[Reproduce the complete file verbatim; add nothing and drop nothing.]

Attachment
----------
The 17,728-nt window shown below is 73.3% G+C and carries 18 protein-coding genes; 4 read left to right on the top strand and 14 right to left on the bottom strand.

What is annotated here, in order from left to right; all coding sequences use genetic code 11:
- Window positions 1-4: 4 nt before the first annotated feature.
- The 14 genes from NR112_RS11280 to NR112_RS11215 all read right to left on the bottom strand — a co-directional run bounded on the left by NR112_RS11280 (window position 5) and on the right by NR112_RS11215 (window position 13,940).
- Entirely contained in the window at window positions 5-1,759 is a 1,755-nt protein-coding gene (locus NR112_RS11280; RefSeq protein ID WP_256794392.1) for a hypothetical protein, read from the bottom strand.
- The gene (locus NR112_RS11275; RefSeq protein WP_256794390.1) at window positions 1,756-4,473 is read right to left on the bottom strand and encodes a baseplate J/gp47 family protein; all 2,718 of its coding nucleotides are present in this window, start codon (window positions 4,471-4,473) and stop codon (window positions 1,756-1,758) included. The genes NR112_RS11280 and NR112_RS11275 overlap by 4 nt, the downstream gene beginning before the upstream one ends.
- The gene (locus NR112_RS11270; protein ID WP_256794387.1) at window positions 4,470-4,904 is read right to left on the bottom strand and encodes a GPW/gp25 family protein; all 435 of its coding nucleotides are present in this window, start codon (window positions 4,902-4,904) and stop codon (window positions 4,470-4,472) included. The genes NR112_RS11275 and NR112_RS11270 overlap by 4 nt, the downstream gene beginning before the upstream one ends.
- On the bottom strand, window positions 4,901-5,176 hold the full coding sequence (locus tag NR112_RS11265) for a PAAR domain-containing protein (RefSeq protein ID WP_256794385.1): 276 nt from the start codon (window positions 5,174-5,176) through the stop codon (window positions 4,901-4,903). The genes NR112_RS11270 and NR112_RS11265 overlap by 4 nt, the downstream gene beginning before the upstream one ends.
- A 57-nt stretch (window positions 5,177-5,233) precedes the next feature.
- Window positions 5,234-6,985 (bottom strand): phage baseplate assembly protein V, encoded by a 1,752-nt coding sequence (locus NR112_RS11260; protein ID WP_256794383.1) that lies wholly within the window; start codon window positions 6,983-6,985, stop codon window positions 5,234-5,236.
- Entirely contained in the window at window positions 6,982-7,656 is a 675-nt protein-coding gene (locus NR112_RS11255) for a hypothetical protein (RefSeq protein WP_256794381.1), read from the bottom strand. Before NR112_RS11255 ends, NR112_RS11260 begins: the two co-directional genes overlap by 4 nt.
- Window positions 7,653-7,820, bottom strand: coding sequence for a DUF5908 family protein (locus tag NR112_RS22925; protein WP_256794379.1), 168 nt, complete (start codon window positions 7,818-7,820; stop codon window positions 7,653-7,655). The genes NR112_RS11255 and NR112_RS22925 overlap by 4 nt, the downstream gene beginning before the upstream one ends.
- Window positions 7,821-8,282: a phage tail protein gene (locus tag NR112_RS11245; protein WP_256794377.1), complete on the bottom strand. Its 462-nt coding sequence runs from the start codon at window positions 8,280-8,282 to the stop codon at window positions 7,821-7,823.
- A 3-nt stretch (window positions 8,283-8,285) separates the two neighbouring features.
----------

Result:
The 17,728-nt window shown below is 73.3% G+C and carries 18 protein-coding genes; 4 read left to right on the top strand and 14 right to left on the bottom strand.

What is annotated here, in order from left to right; all coding sequences use genetic code 11:
- Window positions 1-4: 4 nt before the first annotated feature.
- The 14 genes from NR112_RS11280 to NR112_RS11215 all read right to left on the bottom strand — a co-directional run bounded on the left by NR112_RS11280 (window position 5) and on the right by NR112_RS11215 (window position 13,940).
- Entirely contained in the window at window positions 5-1,759 is a 1,755-nt protein-coding gene (locus NR112_RS11280; RefSeq protein ID WP_256794392.1) for a hypothetical protein, read from the bottom strand.
- The gene (locus NR112_RS11275; RefSeq protein WP_256794390.1) at window positions 1,756-4,473 is read right to left on the bottom strand and encodes a baseplate J/gp47 family protein; all 2,718 of its coding nucleotides are present in this window, start codon (window positions 4,471-4,473) and stop codon (window positions 1,756-1,758) included. The genes NR112_RS11280 and NR112_RS11275 overlap by 4 nt, the downstream gene beginning before the upstream one ends.
- The gene (locus NR112_RS11270; protein ID WP_256794387.1) at window positions 4,470-4,904 is read right to left on the bottom strand and encodes a GPW/gp25 family protein; all 435 of its coding nucleotides are present in this window, start codon (window positions 4,902-4,904) and stop codon (window positions 4,470-4,472) included. The genes NR112_RS11275 and NR112_RS11270 overlap by 4 nt, the downstream gene beginning before the upstream one ends.
- On the bottom strand, window positions 4,901-5,176 hold the full coding sequence (locus tag NR112_RS11265) for a PAAR domain-containing protein (RefSeq protein ID WP_256794385.1): 276 nt from the start codon (window positions 5,174-5,176) through the stop codon (window positions 4,901-4,903). The genes NR112_RS11270 and NR112_RS11265 overlap by 4 nt, the downstream gene beginning before the upstream one ends.
- A 57-nt stretch (window positions 5,177-5,233) precedes the next feature.
- Window positions 5,234-6,985 (bottom strand): phage baseplate assembly protein V, encoded by a 1,752-nt coding sequence (locus NR112_RS11260; protein ID WP_256794383.1) that lies wholly within the window; start codon window positions 6,983-6,985, stop codon window positions 5,234-5,236.
- Entirely contained in the window at window positions 6,982-7,656 is a 675-nt protein-coding gene (locus NR112_RS11255) for a hypothetical protein (RefSeq protein WP_256794381.1), read from the bottom strand. Before NR112_RS11255 ends, NR112_RS11260 begins: the two co-directional genes overlap by 4 nt.
- Window positions 7,653-7,820, bottom strand: coding sequence for a DUF5908 family protein (locus tag NR112_RS22925; protein WP_256794379.1), 168 nt, complete (start codon window positions 7,818-7,820; stop codon window positions 7,653-7,655). The genes NR112_RS11255 and NR112_RS22925 overlap by 4 nt, the downstream gene beginning before the upstream one ends.
- Window positions 7,821-8,282: a phage tail protein gene (locus tag NR112_RS11245; protein WP_256794377.1), complete on the bottom strand. Its 462-nt coding sequence runs from the start codon at window positions 8,280-8,282 to the stop codon at window positions 7,821-7,823.
- A 3-nt stretch (window positions 8,283-8,285) separates the two neighbouring features.